There are obvious places to look when it comes to the hunt for mold inside a home, but what most Americans don’t realize is that even after a natural disaster or flood, there may still be dangerous mold lingering that we can’t see.
Richard Shaughnessy is a researcher at the University of Tulsa and has spent decades studying mold. His department recently received a $1 million grant from the Department of Housing and Urban Development to study the connection between mold and an increase in childhood asthma cases nationwide.
Shuaghnessy and his team will use the money to conduct DNA testing in homes. Their hope is to identify mold, dampness, and fungi that might not be visible to the naked eye or even traditional methods of testing.
"Even 30 or 40 years ago, we didn’t have the DNA technology to be able to get that picture of all the fungi that are present," he said.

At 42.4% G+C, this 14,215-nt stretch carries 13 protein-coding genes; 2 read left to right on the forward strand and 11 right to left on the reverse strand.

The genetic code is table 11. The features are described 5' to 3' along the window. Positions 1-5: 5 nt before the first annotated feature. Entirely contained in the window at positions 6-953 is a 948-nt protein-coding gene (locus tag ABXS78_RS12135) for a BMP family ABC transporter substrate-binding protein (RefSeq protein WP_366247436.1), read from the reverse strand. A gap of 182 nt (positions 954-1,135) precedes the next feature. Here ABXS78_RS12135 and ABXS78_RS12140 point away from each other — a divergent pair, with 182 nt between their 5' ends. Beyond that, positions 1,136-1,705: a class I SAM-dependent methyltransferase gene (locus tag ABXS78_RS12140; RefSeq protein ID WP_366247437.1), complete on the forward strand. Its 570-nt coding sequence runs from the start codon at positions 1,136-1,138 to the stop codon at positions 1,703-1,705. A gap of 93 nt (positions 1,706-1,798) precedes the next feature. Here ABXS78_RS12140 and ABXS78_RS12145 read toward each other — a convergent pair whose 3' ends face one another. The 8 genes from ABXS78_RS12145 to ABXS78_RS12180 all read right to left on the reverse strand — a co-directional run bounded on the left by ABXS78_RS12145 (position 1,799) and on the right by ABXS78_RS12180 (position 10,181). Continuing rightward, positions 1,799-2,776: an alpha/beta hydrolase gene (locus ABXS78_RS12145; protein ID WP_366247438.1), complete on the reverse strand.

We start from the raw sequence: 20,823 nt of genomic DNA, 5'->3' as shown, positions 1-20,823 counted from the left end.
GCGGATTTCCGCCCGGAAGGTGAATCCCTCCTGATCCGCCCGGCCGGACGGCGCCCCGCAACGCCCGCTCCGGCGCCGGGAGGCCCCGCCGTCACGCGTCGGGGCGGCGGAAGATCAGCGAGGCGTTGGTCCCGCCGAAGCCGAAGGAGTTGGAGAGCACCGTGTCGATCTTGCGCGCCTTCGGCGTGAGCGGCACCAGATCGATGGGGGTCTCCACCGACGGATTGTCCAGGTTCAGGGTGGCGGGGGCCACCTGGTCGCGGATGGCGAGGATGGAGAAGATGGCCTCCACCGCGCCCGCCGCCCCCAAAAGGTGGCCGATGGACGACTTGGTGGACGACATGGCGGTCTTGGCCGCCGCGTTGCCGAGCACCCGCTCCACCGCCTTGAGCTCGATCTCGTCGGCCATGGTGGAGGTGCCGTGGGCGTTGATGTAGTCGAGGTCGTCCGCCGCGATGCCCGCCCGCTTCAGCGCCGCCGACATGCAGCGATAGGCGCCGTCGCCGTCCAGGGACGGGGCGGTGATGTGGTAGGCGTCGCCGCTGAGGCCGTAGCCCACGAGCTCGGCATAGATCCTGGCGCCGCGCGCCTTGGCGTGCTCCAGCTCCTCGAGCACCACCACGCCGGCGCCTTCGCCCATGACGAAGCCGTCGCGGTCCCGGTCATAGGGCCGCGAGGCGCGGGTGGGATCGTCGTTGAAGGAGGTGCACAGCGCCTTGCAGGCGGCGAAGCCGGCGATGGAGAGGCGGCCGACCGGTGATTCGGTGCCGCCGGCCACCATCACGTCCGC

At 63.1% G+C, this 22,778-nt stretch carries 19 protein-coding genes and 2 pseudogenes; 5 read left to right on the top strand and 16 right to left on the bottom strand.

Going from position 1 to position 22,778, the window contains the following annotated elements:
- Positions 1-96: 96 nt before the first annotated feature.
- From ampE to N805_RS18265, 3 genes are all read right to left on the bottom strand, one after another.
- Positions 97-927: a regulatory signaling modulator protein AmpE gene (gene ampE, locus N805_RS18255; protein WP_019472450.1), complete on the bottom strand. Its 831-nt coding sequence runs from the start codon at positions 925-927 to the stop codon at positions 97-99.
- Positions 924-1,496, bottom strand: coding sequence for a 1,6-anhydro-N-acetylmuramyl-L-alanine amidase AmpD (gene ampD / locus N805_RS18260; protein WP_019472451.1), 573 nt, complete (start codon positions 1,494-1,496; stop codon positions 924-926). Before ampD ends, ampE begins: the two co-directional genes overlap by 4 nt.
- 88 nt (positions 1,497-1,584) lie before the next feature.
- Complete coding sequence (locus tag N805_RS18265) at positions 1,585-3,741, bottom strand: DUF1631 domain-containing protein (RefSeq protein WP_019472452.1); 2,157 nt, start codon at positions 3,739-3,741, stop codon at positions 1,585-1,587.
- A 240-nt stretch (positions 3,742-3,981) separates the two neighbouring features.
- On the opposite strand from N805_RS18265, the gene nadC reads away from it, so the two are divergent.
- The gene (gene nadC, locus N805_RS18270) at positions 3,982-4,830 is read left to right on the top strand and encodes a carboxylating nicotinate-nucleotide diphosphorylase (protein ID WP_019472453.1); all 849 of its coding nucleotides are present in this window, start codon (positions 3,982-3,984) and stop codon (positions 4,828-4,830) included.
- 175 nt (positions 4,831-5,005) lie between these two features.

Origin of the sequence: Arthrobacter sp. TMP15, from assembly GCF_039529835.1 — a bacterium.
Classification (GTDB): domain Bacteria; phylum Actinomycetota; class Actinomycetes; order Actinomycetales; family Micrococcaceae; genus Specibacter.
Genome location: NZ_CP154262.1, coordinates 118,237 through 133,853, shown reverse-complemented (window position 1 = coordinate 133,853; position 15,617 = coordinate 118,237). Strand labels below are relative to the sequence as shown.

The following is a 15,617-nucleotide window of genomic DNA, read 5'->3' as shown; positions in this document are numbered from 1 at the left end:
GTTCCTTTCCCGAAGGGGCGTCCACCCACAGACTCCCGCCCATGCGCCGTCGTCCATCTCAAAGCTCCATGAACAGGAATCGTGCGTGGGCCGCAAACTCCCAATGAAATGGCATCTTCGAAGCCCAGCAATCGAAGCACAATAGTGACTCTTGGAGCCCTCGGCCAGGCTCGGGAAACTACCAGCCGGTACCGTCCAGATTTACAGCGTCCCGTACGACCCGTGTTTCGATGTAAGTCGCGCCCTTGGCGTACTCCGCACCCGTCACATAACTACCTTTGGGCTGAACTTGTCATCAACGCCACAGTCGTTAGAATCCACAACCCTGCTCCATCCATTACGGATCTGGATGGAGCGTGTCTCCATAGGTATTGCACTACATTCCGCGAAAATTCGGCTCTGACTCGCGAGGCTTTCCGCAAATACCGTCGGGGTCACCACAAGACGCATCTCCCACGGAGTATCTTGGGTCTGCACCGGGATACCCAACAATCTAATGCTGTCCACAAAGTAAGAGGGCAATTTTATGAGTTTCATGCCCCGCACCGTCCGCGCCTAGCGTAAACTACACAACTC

All of this is being done for kids across the country.
Kevin Kennedy is with Children's Mercy Hospital in Kansas City. His hope is that by having a more exact science to detect mold, researchers can dramatically decrease the rate of childhood asthma in this country.
"To me, it’s being able to help more kids by developing technology that could be used in more homes," Kennedy said.
By some estimates, nearly 50% of homes in the US have some kind of mold in them. And when 21% of all childhood asthma cases are linked to dampness and mold in homes, you can understand the urgency of the study.
It will likely take about three years for the study to be complete. The hope is to give home inspectors better tools to detect hidden mold, and at the end of the day, that could keep countless kids across the country from getting sick.